"So I realise I have something special that people want to get from me, so I had to translate that back to my community and interfere and ask the Government, 'let's work there'."
In this vein, she established the Tegla Loroupe Peace Foundation in 2003.
The Foundation's mission is "to improve peace building, livelihoods and resilience of poor people affected by and vulnerable to conflicts and civil strife in the world".
It was created in an effort to bring together warring tribes and religions within Kenyan and Ugandan communities and make a difference to the lives of those people that are suffering, just as Loroupe once did.
"Well I started in 2003 using the religious groups who had been hurt by the people fighting," she said.
"Because they don't want to see police, they don't want to see politician. But with this they really know that Tegla was behind it, so they say 'okay, there is need for them to support the initiative'.
"So they came to run, and why? Because they say, 'Tegla could have stayed in Europe with any other person.' I had everything that could have taken me away from home, but I came back to see them.
"They need Government or anybody to listen to their issues.
"Because people don't just fight because they don't like each other, it's just a stereotype where people say 'oh they are raiding because they want to marry or whatever' - it's a lack of resources.
"People are fighting because they cannot access education, so they have nothing of use to put their energy towards, and because they have to survive."
The Tegla Loroupe Peace Foundation brought instant tangible results to the communities it targeted.
At a 2003 event the President of Uganda Yoweri Museveni sent one of his Minister of States to participate. This, according to Loroupe, had never happened before. She then visited the Ugandan Parliament to talk with the policy makers there, hoping to open the boarders between the two nations and create harmony where it had previously not existed.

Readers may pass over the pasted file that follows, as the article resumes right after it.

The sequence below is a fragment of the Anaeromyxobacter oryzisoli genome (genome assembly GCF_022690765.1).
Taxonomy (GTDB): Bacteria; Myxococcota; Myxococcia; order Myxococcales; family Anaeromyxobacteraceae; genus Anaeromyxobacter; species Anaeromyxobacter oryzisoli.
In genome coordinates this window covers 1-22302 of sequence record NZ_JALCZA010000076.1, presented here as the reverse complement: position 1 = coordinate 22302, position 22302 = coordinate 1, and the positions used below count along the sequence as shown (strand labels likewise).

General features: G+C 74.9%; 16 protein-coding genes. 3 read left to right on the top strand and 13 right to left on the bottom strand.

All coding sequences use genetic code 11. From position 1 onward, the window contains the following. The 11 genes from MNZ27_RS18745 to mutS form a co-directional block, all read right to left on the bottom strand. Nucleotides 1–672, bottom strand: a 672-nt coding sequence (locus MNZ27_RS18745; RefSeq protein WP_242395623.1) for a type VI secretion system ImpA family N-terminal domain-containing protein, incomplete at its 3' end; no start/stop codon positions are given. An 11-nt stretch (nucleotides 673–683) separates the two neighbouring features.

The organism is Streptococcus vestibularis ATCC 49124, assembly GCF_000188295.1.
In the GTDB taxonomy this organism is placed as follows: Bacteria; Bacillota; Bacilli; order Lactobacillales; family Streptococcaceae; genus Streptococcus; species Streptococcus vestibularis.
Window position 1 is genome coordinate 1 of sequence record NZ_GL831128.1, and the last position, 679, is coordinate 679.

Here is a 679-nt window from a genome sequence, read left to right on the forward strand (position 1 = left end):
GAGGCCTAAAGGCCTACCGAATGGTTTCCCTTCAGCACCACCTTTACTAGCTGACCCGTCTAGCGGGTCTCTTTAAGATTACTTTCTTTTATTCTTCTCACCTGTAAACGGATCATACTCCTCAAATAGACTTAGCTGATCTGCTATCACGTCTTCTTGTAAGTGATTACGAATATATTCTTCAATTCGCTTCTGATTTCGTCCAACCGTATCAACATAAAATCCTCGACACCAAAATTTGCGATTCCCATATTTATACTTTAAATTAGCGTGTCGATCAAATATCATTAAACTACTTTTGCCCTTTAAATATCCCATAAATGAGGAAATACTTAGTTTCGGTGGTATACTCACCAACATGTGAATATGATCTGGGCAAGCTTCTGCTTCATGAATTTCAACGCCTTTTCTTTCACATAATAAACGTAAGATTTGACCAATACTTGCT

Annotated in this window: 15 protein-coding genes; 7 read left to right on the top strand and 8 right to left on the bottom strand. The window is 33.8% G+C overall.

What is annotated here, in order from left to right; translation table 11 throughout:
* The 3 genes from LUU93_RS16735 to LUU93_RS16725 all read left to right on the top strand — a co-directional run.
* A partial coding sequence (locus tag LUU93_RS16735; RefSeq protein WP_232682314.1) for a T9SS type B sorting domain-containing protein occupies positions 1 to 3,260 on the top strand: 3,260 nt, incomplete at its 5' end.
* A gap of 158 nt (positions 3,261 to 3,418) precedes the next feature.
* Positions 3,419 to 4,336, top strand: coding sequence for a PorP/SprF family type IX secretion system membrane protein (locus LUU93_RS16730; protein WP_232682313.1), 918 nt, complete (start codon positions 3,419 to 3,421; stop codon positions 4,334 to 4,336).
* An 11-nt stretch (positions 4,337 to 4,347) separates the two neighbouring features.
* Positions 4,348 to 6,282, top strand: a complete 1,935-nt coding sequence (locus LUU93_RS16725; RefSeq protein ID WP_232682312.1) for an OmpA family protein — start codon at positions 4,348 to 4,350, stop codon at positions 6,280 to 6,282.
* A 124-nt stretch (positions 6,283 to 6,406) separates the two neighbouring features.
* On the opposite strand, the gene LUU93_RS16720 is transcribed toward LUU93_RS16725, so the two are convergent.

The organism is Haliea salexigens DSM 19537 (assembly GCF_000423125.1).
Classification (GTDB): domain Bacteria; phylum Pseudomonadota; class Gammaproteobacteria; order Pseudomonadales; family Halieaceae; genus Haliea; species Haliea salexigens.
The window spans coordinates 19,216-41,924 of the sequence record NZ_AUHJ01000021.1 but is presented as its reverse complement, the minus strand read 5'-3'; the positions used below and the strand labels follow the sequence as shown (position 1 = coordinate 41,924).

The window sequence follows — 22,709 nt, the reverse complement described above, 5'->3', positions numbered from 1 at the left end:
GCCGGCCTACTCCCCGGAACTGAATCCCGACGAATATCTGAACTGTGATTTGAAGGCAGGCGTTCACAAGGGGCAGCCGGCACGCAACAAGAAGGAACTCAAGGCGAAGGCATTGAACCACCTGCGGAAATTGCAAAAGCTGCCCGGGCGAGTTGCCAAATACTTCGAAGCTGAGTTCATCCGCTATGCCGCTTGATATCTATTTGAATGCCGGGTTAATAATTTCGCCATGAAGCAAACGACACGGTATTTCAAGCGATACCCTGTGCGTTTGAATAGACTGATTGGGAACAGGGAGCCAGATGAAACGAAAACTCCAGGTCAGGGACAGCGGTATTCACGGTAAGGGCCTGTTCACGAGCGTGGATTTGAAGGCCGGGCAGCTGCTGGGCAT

This was a key theme to Loroupe's work through her Foundation; to bring peace and harmony to communities and cross-border territories.
With the creation of the Foundation, came the creation of an annual series of Peace Marathons, named "Peace Through Sports".
These races saw Prime Ministers, Presidents, Government officials and ambassadors run with warriors from battling tribes in an effort to bring these communities together, open conversation and put an end to conflict.
Loroupe's humanitarian work was recognised globally in February 2007 when she was named the Oxfam Ambassador of Sport and Peace to Darfur. This came just months after she travelled with George Clooney, Joey Cheek, and Don Cheadle to Beijing, Cairo, and New York City on a diplomatic mission to bring an end to violence in Darfur.
She won the "Community Hero" category at the 2007 Kenyan Sports Personality of the Year awards.
On Olympic day in 2011, Loroupe was presented with the International Olympic Committee's (IOC) Women and Sport Awards in recognition of her hugely successful career humanitarian work across Africa.
One huge benefit of Loroupe's work is the fact that she has been there. She has faced the issues that those she is helping are going through. She can relate to and advice these people, with knowledge that many other foundations do not possess.
"When I get on the ground, I'm not afraid to go to the people. I'm not ashamed. I'm able to tell them that I was like you, that can you can never give up. I can talk to the small kids, I can talk to the leaders.